Oran Etkin has been described as "ebullient" by the New York Times and "composer of eminent individuality" by Yusef Lateef. He was voted #1 Rising Star Clarinetist in DownBeat Magazine's 2016 Critics Poll and has been invited several times to Harvard University as a guest lecturer. Etkin's music can be heard on concert stages worldwide and numerous recordings including a Grammy Award Winning anti-bullying compilation album. Etkin's duo concert with Sullivan Fortner in Paris was chosen as one of the Top 6 Musical Highlights of the year by Libération, which described it as "a concert of weightlessness, class, spark, inspiration and sharing. Magic uninterrupted for two hours. The crowd... went wild. For such is the music of Etkin: sensitive to the exchange with the audience.”
Etkin's unique sound on the clarinet, bass-clarinet and saxophone emanates from an openness to deep musical connections that often transcend cultural and generational boundaries. Etkin began reimagining how touring can become part of the creative process with his Gathering Light project. Flipping the traditional record-then-tour model, he first toured in Indonesia, China, Japan, Israel and West Africa and then let the rhythms and melodies he encountered influence the music he created with his New York based band of Nasheet Waits, Ben Allison, Lionel Loueke & Curtis Folks. Since then, he has only deepened his concept of gathering light as he tours: taking time off between shows to live with traditional mbira masters in Zimbabwe, building collaborative projects with Roma (Gypsy) musicians in Czech Republic. In April 2020 Etkin launched the Open Arms project - a monthly release of singles and music videos recorded & filmed around the world with master musicians in Rio de Janeiro, Harrare Zimbabwe, Prague, São Paulo, Paris and more. Last fall he released a similar project for children, called Finding Friends Far From Home, also filmed and recorded on location around the world!
Etkin feels a strong responsibility to continue passing the rich musical traditions of this world on to the next generation. For nearly a decade, Etkin's Timbalooloo program has created a paradigm shift in music education, instilling the idea of music as communication and dialogue by making instruments come alive and talk with each other. This innovative approach has attracted the attention of thousands of parents, including Naomi Watts, Live Schreiber, Martha Stewart, Ken Burns and Edie Falco, all of whom enrolled their children or grand-children in Etkin's Timbalooloo program. Harvey Keitel, who enrolled his son in Timbalooloo for three years remarked "our son was talking about Herbie Hancock, Mozart, Samba and African music - and he knew the difference!" In fact, Herbie Hancock recently heard about all the children learning his music through Timbalooloo and invited Etkin's Timbalooloo band to perform in Paris for UNESCO's International Jazz Day. Hancock makes a brief appearance in one of the Timbalooloo TV videos, which UNESCO premiered at schools and venues in its 195 partner countries. Through a creative approach to music education, as well as concert performances, recordings and video content, Timbalooloo endeavors to nurture a generation of children to speak the international language of music with the same fluency as they speak their mother tongue.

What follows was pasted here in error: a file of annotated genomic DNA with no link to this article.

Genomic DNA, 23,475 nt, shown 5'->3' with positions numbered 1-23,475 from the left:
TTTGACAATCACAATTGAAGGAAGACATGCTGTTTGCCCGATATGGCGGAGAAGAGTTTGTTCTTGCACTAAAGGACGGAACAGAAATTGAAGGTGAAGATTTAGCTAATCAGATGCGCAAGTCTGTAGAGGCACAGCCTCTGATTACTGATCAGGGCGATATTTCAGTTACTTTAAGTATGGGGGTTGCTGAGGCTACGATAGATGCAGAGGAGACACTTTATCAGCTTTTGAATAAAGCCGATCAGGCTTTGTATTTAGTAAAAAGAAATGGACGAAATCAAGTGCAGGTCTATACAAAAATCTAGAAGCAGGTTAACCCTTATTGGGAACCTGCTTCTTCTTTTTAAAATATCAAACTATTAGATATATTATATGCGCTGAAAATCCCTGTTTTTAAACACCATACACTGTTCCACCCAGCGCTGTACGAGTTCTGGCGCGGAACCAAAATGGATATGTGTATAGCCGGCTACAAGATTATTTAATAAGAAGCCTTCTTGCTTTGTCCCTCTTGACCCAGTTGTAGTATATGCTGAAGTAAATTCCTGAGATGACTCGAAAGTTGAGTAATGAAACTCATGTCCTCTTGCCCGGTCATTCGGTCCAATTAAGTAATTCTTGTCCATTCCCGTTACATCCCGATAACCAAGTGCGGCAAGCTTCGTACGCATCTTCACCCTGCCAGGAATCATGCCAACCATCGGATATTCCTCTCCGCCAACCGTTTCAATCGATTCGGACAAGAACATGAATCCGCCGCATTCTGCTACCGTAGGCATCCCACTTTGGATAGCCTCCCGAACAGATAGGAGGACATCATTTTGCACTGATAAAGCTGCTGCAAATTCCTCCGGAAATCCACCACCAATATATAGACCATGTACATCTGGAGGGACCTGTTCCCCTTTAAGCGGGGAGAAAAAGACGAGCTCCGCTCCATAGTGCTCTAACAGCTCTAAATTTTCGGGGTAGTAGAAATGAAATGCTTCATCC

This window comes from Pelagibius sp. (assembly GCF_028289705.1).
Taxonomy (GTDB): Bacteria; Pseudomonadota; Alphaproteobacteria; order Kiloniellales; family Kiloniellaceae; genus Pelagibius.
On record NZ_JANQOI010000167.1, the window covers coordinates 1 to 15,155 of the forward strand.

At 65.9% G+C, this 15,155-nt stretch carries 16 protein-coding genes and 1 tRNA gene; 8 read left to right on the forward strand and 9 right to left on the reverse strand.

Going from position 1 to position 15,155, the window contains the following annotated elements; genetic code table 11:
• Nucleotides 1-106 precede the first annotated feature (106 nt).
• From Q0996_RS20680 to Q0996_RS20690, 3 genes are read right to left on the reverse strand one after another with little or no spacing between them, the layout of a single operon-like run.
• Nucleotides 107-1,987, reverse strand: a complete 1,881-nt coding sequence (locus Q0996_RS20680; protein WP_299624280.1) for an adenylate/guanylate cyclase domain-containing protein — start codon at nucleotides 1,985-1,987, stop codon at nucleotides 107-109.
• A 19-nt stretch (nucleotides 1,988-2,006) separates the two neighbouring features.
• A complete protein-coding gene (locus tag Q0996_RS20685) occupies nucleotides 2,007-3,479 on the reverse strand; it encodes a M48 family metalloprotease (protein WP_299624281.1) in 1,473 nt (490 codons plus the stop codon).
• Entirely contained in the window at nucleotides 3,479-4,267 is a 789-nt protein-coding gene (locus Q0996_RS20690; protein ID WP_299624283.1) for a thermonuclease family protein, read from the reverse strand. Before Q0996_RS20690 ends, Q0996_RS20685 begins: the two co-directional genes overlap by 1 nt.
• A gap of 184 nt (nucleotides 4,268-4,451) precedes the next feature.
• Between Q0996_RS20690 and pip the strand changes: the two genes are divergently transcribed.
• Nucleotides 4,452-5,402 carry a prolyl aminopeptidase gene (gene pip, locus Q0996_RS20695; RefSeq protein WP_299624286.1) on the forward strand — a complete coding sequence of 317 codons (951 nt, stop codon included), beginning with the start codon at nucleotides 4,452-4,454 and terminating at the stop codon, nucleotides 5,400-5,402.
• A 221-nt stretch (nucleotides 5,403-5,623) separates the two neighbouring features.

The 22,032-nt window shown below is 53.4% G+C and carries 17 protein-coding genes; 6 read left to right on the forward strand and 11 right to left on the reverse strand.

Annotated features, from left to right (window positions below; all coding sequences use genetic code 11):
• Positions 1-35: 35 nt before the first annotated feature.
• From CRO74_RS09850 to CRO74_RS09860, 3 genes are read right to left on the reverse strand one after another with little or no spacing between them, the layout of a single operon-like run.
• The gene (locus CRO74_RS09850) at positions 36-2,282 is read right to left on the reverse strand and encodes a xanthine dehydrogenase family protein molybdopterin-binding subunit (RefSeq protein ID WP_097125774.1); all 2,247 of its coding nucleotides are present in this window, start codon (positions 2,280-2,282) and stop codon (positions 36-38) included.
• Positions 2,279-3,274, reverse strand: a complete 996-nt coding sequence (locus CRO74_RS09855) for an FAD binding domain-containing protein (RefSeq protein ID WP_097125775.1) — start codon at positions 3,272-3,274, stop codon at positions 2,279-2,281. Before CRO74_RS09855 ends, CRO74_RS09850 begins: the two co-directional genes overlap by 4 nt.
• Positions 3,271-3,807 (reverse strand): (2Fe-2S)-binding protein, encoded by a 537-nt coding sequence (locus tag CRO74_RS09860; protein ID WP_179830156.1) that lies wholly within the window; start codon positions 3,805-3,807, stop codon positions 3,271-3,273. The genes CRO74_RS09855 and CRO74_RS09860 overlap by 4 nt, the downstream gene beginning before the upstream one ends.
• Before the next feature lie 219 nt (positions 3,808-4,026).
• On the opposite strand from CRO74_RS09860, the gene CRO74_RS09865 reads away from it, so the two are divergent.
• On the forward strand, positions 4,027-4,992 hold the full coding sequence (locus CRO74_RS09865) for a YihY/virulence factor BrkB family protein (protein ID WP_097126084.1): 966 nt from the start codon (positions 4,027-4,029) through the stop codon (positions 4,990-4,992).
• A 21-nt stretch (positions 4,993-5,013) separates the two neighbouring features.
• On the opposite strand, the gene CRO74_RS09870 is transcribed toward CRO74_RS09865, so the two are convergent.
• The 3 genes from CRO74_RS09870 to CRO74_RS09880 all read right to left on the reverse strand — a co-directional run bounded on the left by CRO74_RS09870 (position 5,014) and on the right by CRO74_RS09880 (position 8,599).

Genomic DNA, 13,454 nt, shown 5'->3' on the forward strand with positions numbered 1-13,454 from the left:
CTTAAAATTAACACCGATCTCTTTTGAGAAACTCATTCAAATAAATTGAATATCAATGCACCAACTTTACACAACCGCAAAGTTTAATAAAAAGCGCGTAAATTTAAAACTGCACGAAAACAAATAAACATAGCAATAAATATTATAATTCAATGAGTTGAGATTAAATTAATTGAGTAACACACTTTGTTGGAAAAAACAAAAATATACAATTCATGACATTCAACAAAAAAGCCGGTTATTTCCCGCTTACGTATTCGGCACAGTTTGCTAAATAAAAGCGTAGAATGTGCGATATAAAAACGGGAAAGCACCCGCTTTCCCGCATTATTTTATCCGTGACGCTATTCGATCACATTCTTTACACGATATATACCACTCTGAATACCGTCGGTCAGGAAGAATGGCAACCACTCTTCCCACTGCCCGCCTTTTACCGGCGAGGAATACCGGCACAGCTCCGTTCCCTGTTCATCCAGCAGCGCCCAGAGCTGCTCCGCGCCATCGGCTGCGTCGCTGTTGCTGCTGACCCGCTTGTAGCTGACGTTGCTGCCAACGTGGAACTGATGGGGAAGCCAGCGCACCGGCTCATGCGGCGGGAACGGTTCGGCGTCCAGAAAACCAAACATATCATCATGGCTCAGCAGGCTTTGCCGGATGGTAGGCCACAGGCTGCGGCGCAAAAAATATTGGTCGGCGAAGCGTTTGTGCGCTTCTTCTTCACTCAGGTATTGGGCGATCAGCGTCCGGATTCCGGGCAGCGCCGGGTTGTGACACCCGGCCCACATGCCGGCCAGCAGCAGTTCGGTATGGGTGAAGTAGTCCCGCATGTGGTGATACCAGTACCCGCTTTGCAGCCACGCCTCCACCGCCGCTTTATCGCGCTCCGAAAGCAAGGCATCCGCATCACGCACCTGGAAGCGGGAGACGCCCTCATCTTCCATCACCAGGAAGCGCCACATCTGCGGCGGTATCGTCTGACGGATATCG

Etkin's deep passion for music was nurtured from an early age by both formal training and informal mentorship by his elders. By the age of nine, Etkin was playing piano, guitar, violin and saxophone. After falling in love with the music of Louis Armstrong, Etkin's parents took him to visit New Orleans where the legendary Anthony "Tuba Fats" Lacen briefly took the young Etkin under his wing. He continued his studies with jazz saxophone greats such as George Garzone, Dave Liebman and Yusef Lateef, symphonic clarinetists such as Charles Neidich and Tom Martin and traditional griot musicians from West Africa. He received his Masters in Music from Manhattan School of Music. Now as a touring musician Etkin continues to collaborate with great musicians from many cultures, experiencing firsthand how in every society, the true power of music lies not just in the individual's pursuit of technical mastery but in the joyful and soulful creation of community!